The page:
“For me, sound design is critical,” he said. “A good audio soundscape in horror adds so much. Dead Space really benefits from the sound design that is crucial for the immersive experience.”
For their time, the Dead Space games offered a gruesome level of graphical fidelity, as well. Grant highlighted the scene in Dead Space 2 where protagonist Isaac Clarke must use a machine to insert a needle into his eye, as the camera zooms in closer and closer to show everything in unnerving detail. “You feel like you need a shower afterwards,” he said.
Though no longer available for the public to download, gaming’s most realistic-looking horror experience might be Hideo Kojima’s P.T., the playable teaser for the now-canceled Silent Hills. Small in scope but nearly photorealistic in its graphical style, the standalone demo sends players down the same corridors, over and over on a loop, stalked by a haunting figure. The verisimilitude of the environment mean that the small and large alterations to the environment—shifting objects and audio effects—are all the more unsettling.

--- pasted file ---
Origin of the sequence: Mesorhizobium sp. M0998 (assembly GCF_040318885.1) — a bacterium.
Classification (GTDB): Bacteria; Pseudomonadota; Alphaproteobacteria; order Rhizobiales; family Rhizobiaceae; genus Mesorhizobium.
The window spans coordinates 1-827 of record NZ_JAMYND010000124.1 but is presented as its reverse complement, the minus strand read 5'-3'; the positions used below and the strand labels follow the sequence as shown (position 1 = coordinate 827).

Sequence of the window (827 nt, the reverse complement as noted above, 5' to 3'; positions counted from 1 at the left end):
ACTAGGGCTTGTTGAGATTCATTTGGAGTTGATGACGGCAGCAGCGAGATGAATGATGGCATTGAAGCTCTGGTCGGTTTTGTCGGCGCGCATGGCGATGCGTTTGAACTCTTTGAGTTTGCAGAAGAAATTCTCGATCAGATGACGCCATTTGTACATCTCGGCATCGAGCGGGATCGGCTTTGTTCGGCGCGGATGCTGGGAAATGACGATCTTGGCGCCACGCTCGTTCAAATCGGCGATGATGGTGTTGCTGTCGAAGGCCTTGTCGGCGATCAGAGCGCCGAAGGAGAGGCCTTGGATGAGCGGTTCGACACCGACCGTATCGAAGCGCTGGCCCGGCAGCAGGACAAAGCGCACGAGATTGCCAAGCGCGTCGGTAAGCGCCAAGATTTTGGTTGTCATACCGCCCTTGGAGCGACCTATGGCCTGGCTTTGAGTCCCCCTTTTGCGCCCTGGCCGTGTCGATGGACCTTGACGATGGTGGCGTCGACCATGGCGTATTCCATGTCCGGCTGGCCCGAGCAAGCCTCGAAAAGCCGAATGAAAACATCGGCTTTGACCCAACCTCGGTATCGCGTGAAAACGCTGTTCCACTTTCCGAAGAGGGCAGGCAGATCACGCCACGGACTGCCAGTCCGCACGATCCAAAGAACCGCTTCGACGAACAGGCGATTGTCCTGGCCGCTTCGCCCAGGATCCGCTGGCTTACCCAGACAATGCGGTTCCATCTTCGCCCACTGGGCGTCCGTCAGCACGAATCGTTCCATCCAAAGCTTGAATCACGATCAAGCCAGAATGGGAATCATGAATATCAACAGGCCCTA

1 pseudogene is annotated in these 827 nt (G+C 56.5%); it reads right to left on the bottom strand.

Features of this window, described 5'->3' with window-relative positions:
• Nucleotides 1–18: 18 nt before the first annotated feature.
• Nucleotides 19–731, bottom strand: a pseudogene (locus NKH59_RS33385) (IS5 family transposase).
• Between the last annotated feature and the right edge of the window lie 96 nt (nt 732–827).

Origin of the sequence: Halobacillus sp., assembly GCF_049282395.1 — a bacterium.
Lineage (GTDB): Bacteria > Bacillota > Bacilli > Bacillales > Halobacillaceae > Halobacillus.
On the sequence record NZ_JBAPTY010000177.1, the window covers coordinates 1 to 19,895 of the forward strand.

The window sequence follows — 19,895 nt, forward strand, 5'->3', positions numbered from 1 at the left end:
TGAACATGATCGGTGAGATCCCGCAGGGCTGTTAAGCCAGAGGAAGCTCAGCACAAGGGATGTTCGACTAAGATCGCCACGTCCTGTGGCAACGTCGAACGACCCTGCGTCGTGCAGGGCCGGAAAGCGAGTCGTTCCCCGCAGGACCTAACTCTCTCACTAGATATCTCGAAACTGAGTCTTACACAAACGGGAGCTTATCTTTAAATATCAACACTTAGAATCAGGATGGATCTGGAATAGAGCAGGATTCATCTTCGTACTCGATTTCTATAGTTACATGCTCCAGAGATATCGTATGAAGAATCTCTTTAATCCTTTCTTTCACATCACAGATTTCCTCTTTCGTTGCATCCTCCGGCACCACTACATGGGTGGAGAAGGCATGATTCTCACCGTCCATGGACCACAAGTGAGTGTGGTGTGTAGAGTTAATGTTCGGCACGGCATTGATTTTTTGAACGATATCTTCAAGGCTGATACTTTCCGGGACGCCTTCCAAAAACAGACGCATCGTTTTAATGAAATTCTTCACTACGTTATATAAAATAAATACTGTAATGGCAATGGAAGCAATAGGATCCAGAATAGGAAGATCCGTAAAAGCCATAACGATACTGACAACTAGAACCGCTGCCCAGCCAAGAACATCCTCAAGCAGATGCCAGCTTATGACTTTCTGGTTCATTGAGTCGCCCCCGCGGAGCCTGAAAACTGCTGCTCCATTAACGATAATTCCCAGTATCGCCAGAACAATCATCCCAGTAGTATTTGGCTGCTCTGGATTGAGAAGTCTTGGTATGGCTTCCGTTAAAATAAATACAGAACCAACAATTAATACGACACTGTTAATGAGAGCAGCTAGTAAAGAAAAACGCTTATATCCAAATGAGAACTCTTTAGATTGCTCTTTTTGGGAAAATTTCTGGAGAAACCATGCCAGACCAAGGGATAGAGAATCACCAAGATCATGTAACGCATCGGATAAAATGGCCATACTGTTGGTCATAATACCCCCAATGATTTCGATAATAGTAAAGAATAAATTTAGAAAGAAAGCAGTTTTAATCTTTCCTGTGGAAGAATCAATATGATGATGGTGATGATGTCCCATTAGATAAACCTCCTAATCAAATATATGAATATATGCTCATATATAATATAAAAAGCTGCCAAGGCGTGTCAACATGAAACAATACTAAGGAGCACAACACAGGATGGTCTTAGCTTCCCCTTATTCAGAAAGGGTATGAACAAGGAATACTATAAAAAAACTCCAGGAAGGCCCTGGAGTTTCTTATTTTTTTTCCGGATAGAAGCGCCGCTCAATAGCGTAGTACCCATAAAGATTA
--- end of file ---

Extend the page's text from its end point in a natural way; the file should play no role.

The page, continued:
Grant sees virtual reality as one way for future horror games to amplify the effect of this immersion, and he cited some early standouts. “Fully immersive VR horror titles like The Forest VR show how cool an open-world survival game can be. Wilson’s Heart on Oculus is full of guns, scares, and feels like a Silent Hill game. Of course, Resident Evil 7 VR is just chock full of great mutants, zombies, and scares,” he said. “I pulled the headset off a number of times.”